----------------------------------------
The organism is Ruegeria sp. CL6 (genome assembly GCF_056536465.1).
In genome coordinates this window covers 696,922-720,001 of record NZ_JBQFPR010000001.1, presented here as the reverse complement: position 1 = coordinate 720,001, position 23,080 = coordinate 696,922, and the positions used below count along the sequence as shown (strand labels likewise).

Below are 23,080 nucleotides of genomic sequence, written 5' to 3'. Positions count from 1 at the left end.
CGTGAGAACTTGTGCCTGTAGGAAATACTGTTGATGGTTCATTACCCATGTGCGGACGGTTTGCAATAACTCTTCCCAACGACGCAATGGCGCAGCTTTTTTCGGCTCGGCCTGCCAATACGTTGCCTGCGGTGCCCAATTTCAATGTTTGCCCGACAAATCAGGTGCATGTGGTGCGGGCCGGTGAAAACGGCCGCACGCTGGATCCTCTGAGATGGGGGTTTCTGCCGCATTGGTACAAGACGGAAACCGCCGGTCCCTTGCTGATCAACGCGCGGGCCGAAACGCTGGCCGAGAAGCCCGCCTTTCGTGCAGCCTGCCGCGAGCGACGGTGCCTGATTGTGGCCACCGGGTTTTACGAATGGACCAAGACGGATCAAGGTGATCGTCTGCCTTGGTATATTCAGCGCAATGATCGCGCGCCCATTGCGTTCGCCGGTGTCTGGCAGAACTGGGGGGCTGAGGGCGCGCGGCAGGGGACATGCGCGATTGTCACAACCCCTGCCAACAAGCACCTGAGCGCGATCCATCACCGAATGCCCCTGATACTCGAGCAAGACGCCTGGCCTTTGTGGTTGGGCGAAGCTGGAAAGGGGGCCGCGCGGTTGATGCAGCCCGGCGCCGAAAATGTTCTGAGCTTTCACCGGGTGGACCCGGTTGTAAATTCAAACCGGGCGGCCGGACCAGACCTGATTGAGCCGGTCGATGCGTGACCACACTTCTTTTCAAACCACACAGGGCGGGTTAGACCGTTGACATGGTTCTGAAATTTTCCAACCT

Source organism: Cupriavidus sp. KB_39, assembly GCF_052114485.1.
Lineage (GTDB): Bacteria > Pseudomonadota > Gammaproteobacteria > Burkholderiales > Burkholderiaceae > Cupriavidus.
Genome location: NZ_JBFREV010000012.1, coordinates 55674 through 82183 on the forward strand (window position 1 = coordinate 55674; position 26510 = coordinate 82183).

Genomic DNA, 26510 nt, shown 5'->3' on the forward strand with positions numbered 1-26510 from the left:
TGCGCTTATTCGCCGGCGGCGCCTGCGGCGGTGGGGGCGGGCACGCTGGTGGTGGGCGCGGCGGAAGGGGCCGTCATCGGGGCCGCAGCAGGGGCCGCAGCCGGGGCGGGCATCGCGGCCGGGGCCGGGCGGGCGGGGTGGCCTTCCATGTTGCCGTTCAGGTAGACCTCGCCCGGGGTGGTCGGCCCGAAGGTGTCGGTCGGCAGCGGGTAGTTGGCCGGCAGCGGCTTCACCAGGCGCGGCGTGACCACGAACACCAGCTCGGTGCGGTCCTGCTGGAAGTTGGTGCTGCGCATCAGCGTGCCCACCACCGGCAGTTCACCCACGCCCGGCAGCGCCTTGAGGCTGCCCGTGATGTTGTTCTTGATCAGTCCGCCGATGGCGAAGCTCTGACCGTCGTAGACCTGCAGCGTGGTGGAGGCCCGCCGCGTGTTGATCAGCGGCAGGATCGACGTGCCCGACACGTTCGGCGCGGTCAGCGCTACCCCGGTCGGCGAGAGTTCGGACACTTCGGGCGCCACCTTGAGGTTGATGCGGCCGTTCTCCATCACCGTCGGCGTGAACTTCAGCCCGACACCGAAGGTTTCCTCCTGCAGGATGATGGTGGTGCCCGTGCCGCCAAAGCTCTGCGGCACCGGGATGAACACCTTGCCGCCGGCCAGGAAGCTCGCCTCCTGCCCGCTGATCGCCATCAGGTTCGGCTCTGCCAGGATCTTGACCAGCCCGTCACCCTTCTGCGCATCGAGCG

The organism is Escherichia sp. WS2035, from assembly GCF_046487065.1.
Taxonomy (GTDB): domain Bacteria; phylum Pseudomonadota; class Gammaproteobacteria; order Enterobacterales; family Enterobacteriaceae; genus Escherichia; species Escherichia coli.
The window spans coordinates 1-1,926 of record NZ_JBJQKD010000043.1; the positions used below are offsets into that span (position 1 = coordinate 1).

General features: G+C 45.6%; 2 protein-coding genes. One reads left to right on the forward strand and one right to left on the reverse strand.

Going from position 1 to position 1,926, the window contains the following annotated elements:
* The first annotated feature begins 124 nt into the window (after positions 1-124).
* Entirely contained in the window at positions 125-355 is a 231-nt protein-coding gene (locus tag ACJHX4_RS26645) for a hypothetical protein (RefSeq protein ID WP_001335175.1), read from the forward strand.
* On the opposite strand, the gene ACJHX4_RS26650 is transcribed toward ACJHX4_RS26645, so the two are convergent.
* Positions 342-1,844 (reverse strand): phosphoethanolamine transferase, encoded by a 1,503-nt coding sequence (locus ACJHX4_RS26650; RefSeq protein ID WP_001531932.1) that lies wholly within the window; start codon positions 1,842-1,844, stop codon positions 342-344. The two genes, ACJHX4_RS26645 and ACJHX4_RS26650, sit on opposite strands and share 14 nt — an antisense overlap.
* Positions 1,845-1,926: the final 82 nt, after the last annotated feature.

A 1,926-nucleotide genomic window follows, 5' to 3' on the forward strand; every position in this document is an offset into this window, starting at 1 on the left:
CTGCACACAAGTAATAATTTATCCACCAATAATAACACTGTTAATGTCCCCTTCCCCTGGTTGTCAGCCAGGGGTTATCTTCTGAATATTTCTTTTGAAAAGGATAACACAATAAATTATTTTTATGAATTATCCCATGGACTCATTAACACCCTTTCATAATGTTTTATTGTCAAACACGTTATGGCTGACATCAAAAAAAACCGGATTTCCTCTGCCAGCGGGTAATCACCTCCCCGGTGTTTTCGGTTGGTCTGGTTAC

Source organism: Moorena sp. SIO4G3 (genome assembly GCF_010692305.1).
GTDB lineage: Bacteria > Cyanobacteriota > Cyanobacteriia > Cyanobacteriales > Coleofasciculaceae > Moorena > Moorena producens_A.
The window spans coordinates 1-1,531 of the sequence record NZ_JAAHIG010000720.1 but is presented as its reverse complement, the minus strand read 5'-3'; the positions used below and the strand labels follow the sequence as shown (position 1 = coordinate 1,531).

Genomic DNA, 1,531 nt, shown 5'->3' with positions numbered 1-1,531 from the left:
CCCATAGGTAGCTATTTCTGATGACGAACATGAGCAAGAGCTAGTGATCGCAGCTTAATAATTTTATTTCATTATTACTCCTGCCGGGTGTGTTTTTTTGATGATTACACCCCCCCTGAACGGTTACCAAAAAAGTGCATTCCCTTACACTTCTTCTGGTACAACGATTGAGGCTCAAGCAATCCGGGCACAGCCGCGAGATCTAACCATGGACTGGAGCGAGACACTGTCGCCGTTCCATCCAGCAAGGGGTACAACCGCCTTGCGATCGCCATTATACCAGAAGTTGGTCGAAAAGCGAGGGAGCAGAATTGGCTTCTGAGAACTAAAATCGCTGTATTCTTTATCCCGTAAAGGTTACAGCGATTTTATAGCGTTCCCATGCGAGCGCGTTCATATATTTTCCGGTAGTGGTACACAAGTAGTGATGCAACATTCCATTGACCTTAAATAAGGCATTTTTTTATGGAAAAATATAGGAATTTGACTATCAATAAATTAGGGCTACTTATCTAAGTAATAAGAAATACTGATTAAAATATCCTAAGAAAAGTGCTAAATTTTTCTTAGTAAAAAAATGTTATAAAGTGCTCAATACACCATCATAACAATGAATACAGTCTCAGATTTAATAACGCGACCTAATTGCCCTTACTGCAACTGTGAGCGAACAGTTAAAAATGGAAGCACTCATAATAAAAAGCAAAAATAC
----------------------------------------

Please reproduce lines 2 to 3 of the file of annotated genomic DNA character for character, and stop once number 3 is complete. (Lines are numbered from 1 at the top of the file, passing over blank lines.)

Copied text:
In genome coordinates this window covers 696,922-720,001 of record NZ_JBQFPR010000001.1, presented here as the reverse complement: position 1 = coordinate 720,001, position 23,080 = coordinate 696,922, and the positions used below count along the sequence as shown (strand labels likewise).

Below are 23,080 nucleotides of genomic sequence, written 5' to 3'. Positions count from 1 at the left end.